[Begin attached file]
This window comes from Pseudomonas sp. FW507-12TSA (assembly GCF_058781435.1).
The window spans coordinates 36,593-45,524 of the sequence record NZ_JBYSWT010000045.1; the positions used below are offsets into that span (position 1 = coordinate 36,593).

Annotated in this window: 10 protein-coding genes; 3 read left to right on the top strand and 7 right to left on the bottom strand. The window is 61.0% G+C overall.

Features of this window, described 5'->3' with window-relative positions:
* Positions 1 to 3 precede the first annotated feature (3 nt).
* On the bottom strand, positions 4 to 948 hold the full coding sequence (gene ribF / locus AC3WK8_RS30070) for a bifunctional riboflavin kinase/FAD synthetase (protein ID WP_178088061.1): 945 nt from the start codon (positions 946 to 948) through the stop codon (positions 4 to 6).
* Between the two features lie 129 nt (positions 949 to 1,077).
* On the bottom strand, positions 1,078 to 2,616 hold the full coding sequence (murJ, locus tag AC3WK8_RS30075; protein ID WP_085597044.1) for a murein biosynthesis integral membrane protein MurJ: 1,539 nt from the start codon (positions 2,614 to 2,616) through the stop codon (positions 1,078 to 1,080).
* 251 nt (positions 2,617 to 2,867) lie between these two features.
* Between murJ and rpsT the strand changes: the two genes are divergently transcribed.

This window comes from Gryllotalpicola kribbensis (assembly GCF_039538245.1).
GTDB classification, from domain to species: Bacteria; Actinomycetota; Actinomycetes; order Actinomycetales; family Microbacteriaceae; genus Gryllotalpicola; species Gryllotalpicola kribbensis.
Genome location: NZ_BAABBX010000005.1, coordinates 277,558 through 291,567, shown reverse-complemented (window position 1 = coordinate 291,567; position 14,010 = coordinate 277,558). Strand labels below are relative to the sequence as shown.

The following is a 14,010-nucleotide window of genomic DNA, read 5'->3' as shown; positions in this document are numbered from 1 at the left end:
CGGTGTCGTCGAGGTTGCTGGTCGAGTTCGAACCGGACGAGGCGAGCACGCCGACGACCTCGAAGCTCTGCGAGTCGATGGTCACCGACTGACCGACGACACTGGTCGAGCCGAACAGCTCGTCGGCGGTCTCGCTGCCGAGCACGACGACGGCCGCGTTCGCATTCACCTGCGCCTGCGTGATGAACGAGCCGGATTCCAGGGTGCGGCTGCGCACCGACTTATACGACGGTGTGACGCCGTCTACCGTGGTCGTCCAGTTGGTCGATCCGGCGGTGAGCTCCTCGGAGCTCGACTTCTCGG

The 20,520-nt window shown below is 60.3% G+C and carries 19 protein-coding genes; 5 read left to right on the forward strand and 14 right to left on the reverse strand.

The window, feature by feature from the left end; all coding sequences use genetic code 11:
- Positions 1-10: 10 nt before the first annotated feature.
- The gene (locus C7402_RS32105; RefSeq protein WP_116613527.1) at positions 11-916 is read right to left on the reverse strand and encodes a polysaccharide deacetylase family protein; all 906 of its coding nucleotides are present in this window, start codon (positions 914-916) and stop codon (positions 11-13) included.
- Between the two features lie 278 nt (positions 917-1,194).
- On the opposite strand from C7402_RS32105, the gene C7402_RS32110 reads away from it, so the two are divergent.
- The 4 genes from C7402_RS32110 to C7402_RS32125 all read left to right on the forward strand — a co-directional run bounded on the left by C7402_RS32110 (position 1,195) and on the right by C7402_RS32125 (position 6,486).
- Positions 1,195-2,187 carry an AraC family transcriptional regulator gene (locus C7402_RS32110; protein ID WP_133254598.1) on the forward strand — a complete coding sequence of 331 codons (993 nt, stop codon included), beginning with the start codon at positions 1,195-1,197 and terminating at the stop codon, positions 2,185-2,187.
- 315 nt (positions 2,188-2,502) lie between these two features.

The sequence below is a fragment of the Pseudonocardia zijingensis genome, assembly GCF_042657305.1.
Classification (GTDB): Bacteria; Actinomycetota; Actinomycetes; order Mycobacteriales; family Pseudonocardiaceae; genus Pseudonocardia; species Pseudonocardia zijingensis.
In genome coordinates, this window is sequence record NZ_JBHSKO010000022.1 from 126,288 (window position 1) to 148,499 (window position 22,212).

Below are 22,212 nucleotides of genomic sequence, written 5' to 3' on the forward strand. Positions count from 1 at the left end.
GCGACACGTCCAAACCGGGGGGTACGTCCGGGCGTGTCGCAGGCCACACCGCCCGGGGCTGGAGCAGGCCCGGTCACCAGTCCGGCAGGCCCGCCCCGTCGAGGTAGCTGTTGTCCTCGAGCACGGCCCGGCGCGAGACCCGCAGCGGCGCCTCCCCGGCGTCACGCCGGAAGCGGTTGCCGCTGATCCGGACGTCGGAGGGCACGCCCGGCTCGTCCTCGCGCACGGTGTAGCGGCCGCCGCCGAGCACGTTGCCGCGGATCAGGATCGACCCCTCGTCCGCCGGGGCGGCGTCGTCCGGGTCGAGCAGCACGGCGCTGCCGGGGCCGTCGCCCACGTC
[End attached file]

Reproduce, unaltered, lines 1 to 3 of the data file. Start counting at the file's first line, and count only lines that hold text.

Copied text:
This window comes from Pseudomonas sp. FW507-12TSA (assembly GCF_058781435.1).
The window spans coordinates 36,593-45,524 of the sequence record NZ_JBYSWT010000045.1; the positions used below are offsets into that span (position 1 = coordinate 36,593).

Annotated in this window: 10 protein-coding genes; 3 read left to right on the top strand and 7 right to left on the bottom strand. The window is 61.0% G+C overall.